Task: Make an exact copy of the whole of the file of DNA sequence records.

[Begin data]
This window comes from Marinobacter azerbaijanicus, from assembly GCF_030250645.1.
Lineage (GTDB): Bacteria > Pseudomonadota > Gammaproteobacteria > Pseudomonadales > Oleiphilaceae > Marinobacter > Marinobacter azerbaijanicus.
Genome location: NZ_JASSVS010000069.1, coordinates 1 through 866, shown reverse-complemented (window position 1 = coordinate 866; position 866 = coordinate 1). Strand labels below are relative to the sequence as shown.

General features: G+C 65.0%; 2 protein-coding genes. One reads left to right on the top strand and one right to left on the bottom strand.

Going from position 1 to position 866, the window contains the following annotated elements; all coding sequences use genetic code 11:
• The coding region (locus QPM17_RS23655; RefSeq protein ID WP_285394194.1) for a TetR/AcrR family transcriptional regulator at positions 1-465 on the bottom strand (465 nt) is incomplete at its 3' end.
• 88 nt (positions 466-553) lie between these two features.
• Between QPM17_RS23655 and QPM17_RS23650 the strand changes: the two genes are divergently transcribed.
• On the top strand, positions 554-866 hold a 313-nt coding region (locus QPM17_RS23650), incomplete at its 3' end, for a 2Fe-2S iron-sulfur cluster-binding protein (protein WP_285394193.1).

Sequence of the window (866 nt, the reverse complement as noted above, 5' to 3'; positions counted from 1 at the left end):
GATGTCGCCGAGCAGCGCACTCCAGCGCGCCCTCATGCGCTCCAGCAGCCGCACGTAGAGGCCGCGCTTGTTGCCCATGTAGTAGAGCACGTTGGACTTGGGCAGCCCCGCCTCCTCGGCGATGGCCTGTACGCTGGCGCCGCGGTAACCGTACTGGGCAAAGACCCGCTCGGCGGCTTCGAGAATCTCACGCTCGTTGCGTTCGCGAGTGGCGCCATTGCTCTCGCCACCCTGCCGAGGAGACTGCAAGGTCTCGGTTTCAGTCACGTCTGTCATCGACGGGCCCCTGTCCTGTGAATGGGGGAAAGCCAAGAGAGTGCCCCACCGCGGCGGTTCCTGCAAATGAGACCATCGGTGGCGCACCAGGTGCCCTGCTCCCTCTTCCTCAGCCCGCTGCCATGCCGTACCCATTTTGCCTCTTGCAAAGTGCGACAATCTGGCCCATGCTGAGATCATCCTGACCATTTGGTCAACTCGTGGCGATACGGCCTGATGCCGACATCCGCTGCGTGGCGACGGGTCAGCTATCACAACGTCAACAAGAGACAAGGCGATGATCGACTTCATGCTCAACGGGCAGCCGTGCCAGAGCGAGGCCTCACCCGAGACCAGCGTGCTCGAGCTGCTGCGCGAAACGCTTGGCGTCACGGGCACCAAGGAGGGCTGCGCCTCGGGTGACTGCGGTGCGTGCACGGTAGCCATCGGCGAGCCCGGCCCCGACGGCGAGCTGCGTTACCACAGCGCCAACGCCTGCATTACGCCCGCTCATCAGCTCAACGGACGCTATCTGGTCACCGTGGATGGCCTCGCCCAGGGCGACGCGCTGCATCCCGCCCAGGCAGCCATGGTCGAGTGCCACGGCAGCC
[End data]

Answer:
This window comes from Marinobacter azerbaijanicus, from assembly GCF_030250645.1.
Lineage (GTDB): Bacteria > Pseudomonadota > Gammaproteobacteria > Pseudomonadales > Oleiphilaceae > Marinobacter > Marinobacter azerbaijanicus.
Genome location: NZ_JASSVS010000069.1, coordinates 1 through 866, shown reverse-complemented (window position 1 = coordinate 866; position 866 = coordinate 1). Strand labels below are relative to the sequence as shown.

General features: G+C 65.0%; 2 protein-coding genes. One reads left to right on the top strand and one right to left on the bottom strand.

Going from position 1 to position 866, the window contains the following annotated elements; all coding sequences use genetic code 11:
• The coding region (locus QPM17_RS23655; RefSeq protein ID WP_285394194.1) for a TetR/AcrR family transcriptional regulator at positions 1-465 on the bottom strand (465 nt) is incomplete at its 3' end.
• 88 nt (positions 466-553) lie between these two features.
• Between QPM17_RS23655 and QPM17_RS23650 the strand changes: the two genes are divergently transcribed.
• On the top strand, positions 554-866 hold a 313-nt coding region (locus QPM17_RS23650), incomplete at its 3' end, for a 2Fe-2S iron-sulfur cluster-binding protein (protein WP_285394193.1).

Sequence of the window (866 nt, the reverse complement as noted above, 5' to 3'; positions counted from 1 at the left end):
GATGTCGCCGAGCAGCGCACTCCAGCGCGCCCTCATGCGCTCCAGCAGCCGCACGTAGAGGCCGCGCTTGTTGCCCATGTAGTAGAGCACGTTGGACTTGGGCAGCCCCGCCTCCTCGGCGATGGCCTGTACGCTGGCGCCGCGGTAACCGTACTGGGCAAAGACCCGCTCGGCGGCTTCGAGAATCTCACGCTCGTTGCGTTCGCGAGTGGCGCCATTGCTCTCGCCACCCTGCCGAGGAGACTGCAAGGTCTCGGTTTCAGTCACGTCTGTCATCGACGGGCCCCTGTCCTGTGAATGGGGGAAAGCCAAGAGAGTGCCCCACCGCGGCGGTTCCTGCAAATGAGACCATCGGTGGCGCACCAGGTGCCCTGCTCCCTCTTCCTCAGCCCGCTGCCATGCCGTACCCATTTTGCCTCTTGCAAAGTGCGACAATCTGGCCCATGCTGAGATCATCCTGACCATTTGGTCAACTCGTGGCGATACGGCCTGATGCCGACATCCGCTGCGTGGCGACGGGTCAGCTATCACAACGTCAACAAGAGACAAGGCGATGATCGACTTCATGCTCAACGGGCAGCCGTGCCAGAGCGAGGCCTCACCCGAGACCAGCGTGCTCGAGCTGCTGCGCGAAACGCTTGGCGTCACGGGCACCAAGGAGGGCTGCGCCTCGGGTGACTGCGGTGCGTGCACGGTAGCCATCGGCGAGCCCGGCCCCGACGGCGAGCTGCGTTACCACAGCGCCAACGCCTGCATTACGCCCGCTCATCAGCTCAACGGACGCTATCTGGTCACCGTGGATGGCCTCGCCCAGGGCGACGCGCTGCATCCCGCCCAGGCAGCCATGGTCGAGTGCCACGGCAGCC